Jordan Morgan is the only player available who rebounds the ball well. He is also extremely efficient, and in fact, leads the team in offensive efficiency.
- Michigan: Mitch McGary out for season with back surgery
- Kentucky: Willie Cauley-Stein out for game with ankle injury
- Derrick Walton vs. Andrew Harrison — Walton is smaller than Andrew, but a good offensive player nonetheless. He is a deadly 3-point shooter in addition to being a good passer. He is, however, much smaller than Andrew, and that will be a problem for him. He is not a particularly good defender, and defending Andrew will be a major challenge for him.
- Nick Stauskas vs. Aaron Harrison — Stauskas is a very tough cover for Aaron, and he is among the most frighteningly deadly shooters in the NCAA anywhere. He has great size at 6'6", much better athleticism than most give him credit for, and is very difficult to guard behind all the screens the Wolverines set for him. He will have trouble guarding Aaron as well, but the zone Michigan plays will hide that.
- Caris LeVert vs. James Young — This is a good matchup. LeVert is one of Michigan's best defenders, and he also shoots the ball very well, making 41% of this threes. He will be a big challenge for Young when Michigan has the ball, but he is not as long as Young and will have trouble with Young defensively.
Glenn Robinson III vs. Julius Randle — The Son of the Big Dog is a tough matchup for Randle on defense. Robinson likes to roam the perimeter and shoot threes, even though he's not been tremendously accurate this season. Randle will be hard pressed to chase him around, and taking Randle away from the basket is never good.
With that said, Robinson cannot guard Randle on defense. The zone will help, but Randle is a real problem for Michigan defensively. The zone will help, but there's no hiding from what the big guy can do.
Jordan Morgan vs. Dakari Johnson — Morgan is quite skilled, quite experienced, and has been a very solid replacement for Mitch McGary. Unfortunately, he is an army of one. Outside of little-used junior John Horford, the Wolverines are very vulnerable in the post against a man-child the size of Johnson.
Keeping Kentucky's bigs of the offensive glass and trying to defend the size of Johnson is going to be an incredibly tough challenge for Morgan. Offensively, Morgan is solid, but not spectacular.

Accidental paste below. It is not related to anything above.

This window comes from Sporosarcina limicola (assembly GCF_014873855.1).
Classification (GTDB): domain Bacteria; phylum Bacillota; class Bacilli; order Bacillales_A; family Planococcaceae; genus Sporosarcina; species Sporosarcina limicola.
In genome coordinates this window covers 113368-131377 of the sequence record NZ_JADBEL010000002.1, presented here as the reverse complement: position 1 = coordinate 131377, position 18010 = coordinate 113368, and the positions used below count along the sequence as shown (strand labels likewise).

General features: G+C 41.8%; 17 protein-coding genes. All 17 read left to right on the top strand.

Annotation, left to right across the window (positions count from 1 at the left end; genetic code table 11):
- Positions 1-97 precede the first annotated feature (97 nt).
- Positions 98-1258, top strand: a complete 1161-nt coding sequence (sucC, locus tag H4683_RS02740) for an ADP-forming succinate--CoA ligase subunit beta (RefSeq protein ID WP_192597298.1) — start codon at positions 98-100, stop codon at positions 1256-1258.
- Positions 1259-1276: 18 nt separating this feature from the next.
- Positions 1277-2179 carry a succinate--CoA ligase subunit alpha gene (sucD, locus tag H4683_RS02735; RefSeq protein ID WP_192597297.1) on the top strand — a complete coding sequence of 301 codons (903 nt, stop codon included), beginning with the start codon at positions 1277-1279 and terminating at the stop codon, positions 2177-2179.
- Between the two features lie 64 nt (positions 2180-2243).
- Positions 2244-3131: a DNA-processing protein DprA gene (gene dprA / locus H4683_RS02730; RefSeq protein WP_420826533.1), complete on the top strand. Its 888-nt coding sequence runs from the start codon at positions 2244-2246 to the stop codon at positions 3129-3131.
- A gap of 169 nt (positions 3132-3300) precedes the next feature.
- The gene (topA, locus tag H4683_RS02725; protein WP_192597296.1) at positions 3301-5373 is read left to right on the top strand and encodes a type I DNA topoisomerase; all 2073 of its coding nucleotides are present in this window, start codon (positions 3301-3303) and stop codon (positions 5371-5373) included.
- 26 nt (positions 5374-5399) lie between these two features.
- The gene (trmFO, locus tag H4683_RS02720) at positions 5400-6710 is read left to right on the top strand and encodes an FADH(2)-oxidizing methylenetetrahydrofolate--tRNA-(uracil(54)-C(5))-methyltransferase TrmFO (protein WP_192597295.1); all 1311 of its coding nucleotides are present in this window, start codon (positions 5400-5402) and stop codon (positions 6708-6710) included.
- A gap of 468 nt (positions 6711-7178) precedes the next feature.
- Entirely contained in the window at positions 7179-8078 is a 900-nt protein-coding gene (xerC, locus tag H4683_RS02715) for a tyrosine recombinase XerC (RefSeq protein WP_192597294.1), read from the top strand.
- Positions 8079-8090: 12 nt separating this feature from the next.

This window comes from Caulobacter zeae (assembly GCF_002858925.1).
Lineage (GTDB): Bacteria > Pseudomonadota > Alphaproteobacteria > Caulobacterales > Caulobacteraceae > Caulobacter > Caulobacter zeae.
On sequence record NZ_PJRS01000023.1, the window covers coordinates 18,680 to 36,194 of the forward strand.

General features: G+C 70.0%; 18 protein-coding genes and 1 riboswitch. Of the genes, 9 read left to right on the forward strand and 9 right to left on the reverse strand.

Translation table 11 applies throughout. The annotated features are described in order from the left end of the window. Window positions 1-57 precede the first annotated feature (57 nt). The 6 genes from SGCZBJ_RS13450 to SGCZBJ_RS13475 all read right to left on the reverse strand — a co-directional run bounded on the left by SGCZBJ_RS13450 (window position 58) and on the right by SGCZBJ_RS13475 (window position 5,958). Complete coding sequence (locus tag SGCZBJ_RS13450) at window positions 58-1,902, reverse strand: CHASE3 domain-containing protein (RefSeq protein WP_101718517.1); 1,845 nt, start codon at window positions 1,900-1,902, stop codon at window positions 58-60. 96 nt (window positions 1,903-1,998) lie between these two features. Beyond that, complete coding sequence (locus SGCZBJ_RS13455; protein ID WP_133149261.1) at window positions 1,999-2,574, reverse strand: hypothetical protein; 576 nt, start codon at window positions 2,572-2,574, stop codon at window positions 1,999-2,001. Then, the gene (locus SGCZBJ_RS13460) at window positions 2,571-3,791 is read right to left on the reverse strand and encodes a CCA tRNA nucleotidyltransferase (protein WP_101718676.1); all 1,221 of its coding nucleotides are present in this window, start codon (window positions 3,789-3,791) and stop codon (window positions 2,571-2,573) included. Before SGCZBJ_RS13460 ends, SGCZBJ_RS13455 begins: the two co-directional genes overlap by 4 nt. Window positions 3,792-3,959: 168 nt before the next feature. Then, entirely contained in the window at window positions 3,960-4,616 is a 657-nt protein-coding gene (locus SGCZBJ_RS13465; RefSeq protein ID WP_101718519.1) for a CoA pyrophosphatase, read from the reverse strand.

With the loss of WCS, the Wildcats bench gets pretty thin on the front line. Marcus Lee, who has had precious little experience, will be forced into service if Johnson gets into foul trouble. Michigan, on the other hand, is used to playing a six or seven man rotation with McGary out for so long.
This Michigan team depends on great shooting to win games, but they also depend on getting a few turnovers a game. There is a significant correlation to low-turnover teams and losses for the Wolverines, but unfortunately Kentucky does not fall in the low-turnover group.
Fortunately for Kentucky, the few times Michigan has run up against teams that get 38% or more of their own rebounds, they have lost. The Wolverines have played eight games in which opponents have taken 38% or more of the available offensive rebounds, and lost five of them. Offensive rebounding is a significant weakness of this Wolverines team, and if Kentucky does what the statistics say they will do (UK averages 42% offensive rebounds), Michigan is going to be in tough.
But one thing you can't take away from Michigan is how well they shoot, and if the Wolverines are able to do what they did against Tennessee and bury 55% of their three point shots, this game will be a long one for the Wildcats. Tennessee is very similar to Kentucky in how they are able to dominate the glass, but even they are not as good at it as the Wildcats are. Still, Michigan was able to overcome the Vols narrowly on Friday, and that could also be Kentucky's fate if the Wildcats are unable to prevent the Wolverines from making everything.
Both teams can win this game, and without WCS, Michigan's odds are rather better than they would otherwise be — WCS is unique in his ability to intimidate shooting from anywhere on the floor, and that will absolutely be missed by Kentucky. At least one, and possibly several, players must step up and perform if Kentucky is to win wounded.